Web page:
Supermarket deli counter closures a ‘golden opportunity’ for independent retailers
Retailers have urged independent food businesses to make the most of their service areas after Tesco announced the closure of 317 of its staffed deli counters.
The supermarket giant blamed falling customer demand for its decision to remove meat, fish and hot snack kiosks from stores around the country.
It is the latest in a series of similar announcements by large retailers. Sainsbury’s announced in late 2020 that it would not reopen the in-store cheese, cooked meat and nibble counters it closed at the start of the pandemic.
Data from retail insight specialist IGD showed that just 6% of shoppers used an in-store counter in the last quarter of 2021 compared to 9% in the previous three months.
Steven Salamon, owner of Wally’s Delicatessen & Kaffeehaus in Cardiff, said it could be “very tempting” for smaller retailers to copy some of the larger chains and remove service spaces.
“You could cut down on staff and just have someone on a till,” he said. “But then you are no different to a supermarket.
“The fact we have served counters with good-quality personal service is why people come to an independent.”
Supermarkets often did a poor job with their deli counters, Salamon added, and fine food retailers should focus on presentation and training workers.
“You need staff who remember a customer’s name, preferences and can have a nice chat while understanding the balance when there is a queue of people.”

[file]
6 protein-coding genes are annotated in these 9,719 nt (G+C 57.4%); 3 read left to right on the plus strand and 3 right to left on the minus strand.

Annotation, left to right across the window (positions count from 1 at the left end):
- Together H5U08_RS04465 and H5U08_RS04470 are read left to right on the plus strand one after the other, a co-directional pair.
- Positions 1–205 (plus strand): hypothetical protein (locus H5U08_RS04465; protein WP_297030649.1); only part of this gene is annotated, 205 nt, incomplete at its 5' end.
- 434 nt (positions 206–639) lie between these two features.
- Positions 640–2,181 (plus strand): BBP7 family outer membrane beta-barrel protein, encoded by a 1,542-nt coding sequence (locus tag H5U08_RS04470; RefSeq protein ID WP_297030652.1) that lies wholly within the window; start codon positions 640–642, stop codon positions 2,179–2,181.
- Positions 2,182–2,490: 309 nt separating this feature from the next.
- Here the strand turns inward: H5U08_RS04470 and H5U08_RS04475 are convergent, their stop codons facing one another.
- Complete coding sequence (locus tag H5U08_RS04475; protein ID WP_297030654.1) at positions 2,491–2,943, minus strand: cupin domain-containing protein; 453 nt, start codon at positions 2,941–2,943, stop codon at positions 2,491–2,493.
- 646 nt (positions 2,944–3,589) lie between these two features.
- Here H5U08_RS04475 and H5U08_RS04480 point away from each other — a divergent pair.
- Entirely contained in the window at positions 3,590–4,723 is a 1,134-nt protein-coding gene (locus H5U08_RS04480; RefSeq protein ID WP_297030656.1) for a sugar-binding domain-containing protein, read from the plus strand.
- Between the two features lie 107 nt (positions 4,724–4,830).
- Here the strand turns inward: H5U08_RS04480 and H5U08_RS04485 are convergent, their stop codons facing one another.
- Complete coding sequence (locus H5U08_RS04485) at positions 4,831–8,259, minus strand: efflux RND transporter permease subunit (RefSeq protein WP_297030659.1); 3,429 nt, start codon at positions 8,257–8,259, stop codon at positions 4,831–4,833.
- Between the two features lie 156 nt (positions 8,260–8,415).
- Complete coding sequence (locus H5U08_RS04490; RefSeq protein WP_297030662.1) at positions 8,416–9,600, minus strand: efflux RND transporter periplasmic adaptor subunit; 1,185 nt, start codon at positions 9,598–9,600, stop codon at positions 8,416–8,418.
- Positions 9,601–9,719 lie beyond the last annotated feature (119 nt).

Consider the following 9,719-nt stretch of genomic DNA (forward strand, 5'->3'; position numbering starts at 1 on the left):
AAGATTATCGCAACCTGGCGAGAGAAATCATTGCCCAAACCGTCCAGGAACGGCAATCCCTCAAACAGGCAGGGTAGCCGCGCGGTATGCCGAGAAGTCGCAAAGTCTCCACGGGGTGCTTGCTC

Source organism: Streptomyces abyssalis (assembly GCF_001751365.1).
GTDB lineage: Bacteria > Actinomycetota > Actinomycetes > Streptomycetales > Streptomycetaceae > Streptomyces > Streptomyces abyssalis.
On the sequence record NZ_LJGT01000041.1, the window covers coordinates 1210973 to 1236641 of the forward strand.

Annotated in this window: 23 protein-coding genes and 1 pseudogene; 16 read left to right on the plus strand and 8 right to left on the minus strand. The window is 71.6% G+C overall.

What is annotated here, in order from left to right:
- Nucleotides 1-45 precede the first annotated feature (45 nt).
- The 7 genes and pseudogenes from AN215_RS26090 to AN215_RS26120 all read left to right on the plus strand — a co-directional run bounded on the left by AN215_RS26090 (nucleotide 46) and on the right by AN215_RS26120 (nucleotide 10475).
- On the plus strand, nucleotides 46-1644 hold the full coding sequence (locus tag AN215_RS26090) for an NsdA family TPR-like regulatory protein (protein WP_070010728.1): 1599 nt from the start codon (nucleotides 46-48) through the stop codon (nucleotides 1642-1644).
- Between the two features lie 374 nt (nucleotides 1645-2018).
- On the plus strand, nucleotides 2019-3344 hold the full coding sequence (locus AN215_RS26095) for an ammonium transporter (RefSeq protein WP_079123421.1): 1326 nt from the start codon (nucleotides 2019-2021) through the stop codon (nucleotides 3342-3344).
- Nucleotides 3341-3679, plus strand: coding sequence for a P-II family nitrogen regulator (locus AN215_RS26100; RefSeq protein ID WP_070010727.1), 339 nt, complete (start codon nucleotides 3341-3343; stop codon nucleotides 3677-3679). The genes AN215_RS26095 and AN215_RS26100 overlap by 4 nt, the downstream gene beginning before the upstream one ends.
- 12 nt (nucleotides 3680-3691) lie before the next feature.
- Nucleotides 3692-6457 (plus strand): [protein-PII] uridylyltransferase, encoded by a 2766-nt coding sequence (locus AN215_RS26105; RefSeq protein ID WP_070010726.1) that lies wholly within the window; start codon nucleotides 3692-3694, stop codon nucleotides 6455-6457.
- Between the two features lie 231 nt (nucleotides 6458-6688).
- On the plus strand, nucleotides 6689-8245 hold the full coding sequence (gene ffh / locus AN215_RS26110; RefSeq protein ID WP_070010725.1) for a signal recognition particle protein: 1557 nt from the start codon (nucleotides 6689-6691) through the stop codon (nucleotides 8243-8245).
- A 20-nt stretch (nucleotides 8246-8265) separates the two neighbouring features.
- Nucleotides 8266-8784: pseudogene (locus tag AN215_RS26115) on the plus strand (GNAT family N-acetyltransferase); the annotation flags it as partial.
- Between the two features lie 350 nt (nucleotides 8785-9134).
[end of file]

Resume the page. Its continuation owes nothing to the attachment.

Antonio Picciuto, owner of Buongiorno Italia in Hertfordshire, said he always made a point to his team that customers had a choice of supermarkets available. “When a client walks into a deli they usually want to be served, inspired, stimulated and presented with choices and opportunities to try something new or of higher quality,” he added.
“Smaller retailers should be looking at their deli counters and thinking ‘how much more quality fresh produce can I put in there? This is a golden opportunity for all in the independent fine food sector.”
Nick Gladding, senior UK retail analyst at IGD, said the pandemic had accelerated a long-term decline in customer use of in-store counters.
“Improvements to the quality and merchandising of pre-packed deli lines means that fewer shoppers see the need to use a counter,” he added.
“At the same time, the expense of running counters, combined with the need to reduce costs to be more competitive, is prompting more large retailers to close them.”